Kevin ClarkeJune 24, 2014
SOWING THE FUTURE. Can private investment be put to work against poverty? A farmer digs irrigation channels in Alauca, Honduras.Can private investment be put to work against poverty? A farmer digs irrigation channels in Alauca, Honduras.

While billions have been spent on direct efforts to bring the worlds of the haves and the have-nots closer together, perhaps the largest movement in history of people out of abject poverty was achieved over the last three decades in China. In that socialist state, capitalist practices created vast riches for a few but also new wealth for millions of workers. The resulting improvements in living standards, however, were an almost collateral outcome, and they were not achieved without a large degree of social and ecological disruption.

What if investors were intent on using the mechanism of the free market and the power of the economy to improve social and environmental outcomes from the outset?

That is the challenge thrown down by a new development model that seeks to turn the power of the market economy to social good. So-called impact investing puts private capital to work jump-starting for-profit entities or supporting nongovernmental organizations with the intention of creating fiscal profit that can be tracked in accounting books but also a social profit that can be observed in improved living standards or environmental conditions in developing nations around the world. Impact investing was the focus of a conference on June 16 to 17 in Rome, sponsored by the Pontifical Council for Justice and Peace, Catholic Relief Services and the Mendoza College of Business of the University of Notre Dame.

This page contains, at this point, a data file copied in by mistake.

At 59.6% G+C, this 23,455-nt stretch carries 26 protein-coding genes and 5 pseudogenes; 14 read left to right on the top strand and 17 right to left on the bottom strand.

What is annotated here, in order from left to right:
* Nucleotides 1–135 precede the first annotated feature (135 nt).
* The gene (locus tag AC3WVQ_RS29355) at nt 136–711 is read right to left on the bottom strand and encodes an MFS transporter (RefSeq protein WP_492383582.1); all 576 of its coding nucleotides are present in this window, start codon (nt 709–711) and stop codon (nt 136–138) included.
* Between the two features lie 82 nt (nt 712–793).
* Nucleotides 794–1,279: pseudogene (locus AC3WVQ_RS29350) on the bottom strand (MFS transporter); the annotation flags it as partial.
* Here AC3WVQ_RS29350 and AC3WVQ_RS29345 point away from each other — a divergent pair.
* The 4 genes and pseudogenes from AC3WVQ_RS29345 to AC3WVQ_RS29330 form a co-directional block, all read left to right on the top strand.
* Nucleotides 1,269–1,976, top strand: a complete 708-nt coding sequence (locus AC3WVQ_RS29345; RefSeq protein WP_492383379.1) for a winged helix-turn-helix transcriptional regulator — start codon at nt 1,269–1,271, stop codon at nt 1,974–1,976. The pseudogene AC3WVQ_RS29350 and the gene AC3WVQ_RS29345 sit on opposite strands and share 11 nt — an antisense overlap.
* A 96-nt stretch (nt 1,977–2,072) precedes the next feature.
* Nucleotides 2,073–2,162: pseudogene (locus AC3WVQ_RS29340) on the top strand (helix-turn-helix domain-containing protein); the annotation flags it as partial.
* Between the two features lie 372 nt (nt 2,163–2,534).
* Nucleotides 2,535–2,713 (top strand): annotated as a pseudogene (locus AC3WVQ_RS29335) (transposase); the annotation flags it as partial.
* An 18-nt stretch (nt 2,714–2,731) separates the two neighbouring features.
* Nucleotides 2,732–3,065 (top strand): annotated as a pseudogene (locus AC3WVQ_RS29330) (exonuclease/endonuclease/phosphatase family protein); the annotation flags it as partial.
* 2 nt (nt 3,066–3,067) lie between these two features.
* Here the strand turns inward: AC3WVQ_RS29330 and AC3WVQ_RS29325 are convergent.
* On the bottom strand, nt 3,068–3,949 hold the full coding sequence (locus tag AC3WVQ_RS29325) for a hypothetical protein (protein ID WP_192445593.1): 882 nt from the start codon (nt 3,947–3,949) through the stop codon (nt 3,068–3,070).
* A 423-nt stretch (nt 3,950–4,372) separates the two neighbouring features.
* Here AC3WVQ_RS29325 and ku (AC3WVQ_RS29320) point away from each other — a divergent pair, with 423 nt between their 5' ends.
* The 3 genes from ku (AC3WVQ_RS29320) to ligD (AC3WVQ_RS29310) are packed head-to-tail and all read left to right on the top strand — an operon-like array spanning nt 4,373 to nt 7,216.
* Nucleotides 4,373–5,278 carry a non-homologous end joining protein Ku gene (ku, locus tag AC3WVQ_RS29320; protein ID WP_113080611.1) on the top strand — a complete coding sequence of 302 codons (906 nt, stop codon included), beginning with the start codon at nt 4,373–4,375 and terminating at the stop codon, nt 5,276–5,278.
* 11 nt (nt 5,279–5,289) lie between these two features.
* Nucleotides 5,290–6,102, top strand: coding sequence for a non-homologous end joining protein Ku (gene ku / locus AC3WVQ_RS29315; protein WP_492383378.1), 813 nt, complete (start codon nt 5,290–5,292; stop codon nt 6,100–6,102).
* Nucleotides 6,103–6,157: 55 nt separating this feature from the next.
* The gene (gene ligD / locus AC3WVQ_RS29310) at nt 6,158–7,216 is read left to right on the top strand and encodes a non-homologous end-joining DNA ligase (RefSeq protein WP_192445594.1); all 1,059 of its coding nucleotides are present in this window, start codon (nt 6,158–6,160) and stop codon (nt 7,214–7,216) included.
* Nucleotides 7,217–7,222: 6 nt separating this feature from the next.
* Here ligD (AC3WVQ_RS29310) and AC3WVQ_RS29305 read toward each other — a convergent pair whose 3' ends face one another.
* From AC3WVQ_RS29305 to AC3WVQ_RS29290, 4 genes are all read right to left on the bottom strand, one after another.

The conference drew participants from the worlds of high finance, industry and emergency disaster relief. One attendee, Carolyn Woo, president and C.E.O. of Catholic Relief Services, said finding sources of private capital that can be directed toward impact investing has become especially important in an era of reduced economic expectations among individuals and governments. “We have to be creative,” said Woo. “We can’t rely [exclusively] on donations and grant money because both of those streams are diminishing.”

While much of the direct service that relief and development agencies like C.R.S. provide will inevitably rely on donors—it is hard, after all, to locate a business model that satisfactorily responds to a typhoon—Woo suggests that other programs C.R.S. helps start up or support could benefit from lessons learned by for-profits with an eye on creating long-term sustainability. “How can these ministries be structured like a business, but in a way that has a deep conscience?” she asks.

There are examples of such models from the past and the contemporary Catholic world, she says—self-supporting monasteries that market beers, cheese and even coffins, for example, or fair trade product marketing.